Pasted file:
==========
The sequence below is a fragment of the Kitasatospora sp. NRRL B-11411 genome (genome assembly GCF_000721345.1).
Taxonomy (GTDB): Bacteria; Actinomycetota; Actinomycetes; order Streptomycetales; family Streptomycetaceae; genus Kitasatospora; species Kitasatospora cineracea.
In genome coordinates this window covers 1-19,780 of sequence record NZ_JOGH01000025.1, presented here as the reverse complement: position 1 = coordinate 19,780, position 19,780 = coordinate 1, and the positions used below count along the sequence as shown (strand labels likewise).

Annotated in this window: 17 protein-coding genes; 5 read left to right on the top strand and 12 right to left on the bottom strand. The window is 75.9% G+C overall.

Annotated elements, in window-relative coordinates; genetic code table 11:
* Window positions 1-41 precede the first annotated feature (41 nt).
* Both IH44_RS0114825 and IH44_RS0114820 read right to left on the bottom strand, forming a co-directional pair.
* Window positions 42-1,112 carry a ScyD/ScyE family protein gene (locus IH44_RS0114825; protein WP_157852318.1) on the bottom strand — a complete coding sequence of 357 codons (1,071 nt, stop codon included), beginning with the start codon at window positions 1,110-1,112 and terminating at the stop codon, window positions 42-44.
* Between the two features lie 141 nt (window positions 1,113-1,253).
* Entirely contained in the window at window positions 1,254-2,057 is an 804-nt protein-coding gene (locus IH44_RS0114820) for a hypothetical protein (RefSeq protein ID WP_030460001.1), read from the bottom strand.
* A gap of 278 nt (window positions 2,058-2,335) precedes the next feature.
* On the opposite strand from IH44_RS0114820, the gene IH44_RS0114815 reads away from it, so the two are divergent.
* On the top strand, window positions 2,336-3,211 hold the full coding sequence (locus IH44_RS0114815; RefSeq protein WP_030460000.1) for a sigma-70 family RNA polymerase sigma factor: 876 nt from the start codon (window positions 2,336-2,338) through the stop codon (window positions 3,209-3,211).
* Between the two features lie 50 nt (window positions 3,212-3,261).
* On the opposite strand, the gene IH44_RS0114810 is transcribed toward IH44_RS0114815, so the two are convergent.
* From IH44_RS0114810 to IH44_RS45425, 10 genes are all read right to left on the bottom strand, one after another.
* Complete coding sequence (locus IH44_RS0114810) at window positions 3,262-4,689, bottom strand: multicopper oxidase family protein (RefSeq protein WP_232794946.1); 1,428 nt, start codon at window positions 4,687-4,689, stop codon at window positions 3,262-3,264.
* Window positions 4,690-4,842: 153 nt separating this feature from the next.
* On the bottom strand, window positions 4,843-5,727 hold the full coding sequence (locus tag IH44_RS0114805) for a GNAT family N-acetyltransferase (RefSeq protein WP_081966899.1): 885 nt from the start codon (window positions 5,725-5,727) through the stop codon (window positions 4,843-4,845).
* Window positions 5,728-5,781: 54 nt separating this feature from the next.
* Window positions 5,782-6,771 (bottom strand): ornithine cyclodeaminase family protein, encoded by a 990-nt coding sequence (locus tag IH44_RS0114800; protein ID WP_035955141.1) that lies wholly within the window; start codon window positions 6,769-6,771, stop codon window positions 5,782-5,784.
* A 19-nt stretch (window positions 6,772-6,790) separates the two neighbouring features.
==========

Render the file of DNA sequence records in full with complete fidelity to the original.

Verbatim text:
The sequence below is a fragment of the Kitasatospora sp. NRRL B-11411 genome (genome assembly GCF_000721345.1).
Taxonomy (GTDB): Bacteria; Actinomycetota; Actinomycetes; order Streptomycetales; family Streptomycetaceae; genus Kitasatospora; species Kitasatospora cineracea.
In genome coordinates this window covers 1-19,780 of sequence record NZ_JOGH01000025.1, presented here as the reverse complement: position 1 = coordinate 19,780, position 19,780 = coordinate 1, and the positions used below count along the sequence as shown (strand labels likewise).

Annotated in this window: 17 protein-coding genes; 5 read left to right on the top strand and 12 right to left on the bottom strand. The window is 75.9% G+C overall.

Annotated elements, in window-relative coordinates; genetic code table 11:
* Window positions 1-41 precede the first annotated feature (41 nt).
* Both IH44_RS0114825 and IH44_RS0114820 read right to left on the bottom strand, forming a co-directional pair.
* Window positions 42-1,112 carry a ScyD/ScyE family protein gene (locus IH44_RS0114825; protein WP_157852318.1) on the bottom strand — a complete coding sequence of 357 codons (1,071 nt, stop codon included), beginning with the start codon at window positions 1,110-1,112 and terminating at the stop codon, window positions 42-44.
* Between the two features lie 141 nt (window positions 1,113-1,253).
* Entirely contained in the window at window positions 1,254-2,057 is an 804-nt protein-coding gene (locus IH44_RS0114820) for a hypothetical protein (RefSeq protein ID WP_030460001.1), read from the bottom strand.
* A gap of 278 nt (window positions 2,058-2,335) precedes the next feature.
* On the opposite strand from IH44_RS0114820, the gene IH44_RS0114815 reads away from it, so the two are divergent.
* On the top strand, window positions 2,336-3,211 hold the full coding sequence (locus IH44_RS0114815; RefSeq protein WP_030460000.1) for a sigma-70 family RNA polymerase sigma factor: 876 nt from the start codon (window positions 2,336-2,338) through the stop codon (window positions 3,209-3,211).
* Between the two features lie 50 nt (window positions 3,212-3,261).
* On the opposite strand, the gene IH44_RS0114810 is transcribed toward IH44_RS0114815, so the two are convergent.
* From IH44_RS0114810 to IH44_RS45425, 10 genes are all read right to left on the bottom strand, one after another.
* Complete coding sequence (locus IH44_RS0114810) at window positions 3,262-4,689, bottom strand: multicopper oxidase family protein (RefSeq protein WP_232794946.1); 1,428 nt, start codon at window positions 4,687-4,689, stop codon at window positions 3,262-3,264.
* Window positions 4,690-4,842: 153 nt separating this feature from the next.
* On the bottom strand, window positions 4,843-5,727 hold the full coding sequence (locus tag IH44_RS0114805) for a GNAT family N-acetyltransferase (RefSeq protein WP_081966899.1): 885 nt from the start codon (window positions 5,725-5,727) through the stop codon (window positions 4,843-4,845).
* Window positions 5,728-5,781: 54 nt separating this feature from the next.
* Window positions 5,782-6,771 (bottom strand): ornithine cyclodeaminase family protein, encoded by a 990-nt coding sequence (locus tag IH44_RS0114800; protein ID WP_035955141.1) that lies wholly within the window; start codon window positions 6,769-6,771, stop codon window positions 5,782-5,784.
* A 19-nt stretch (window positions 6,772-6,790) separates the two neighbouring features.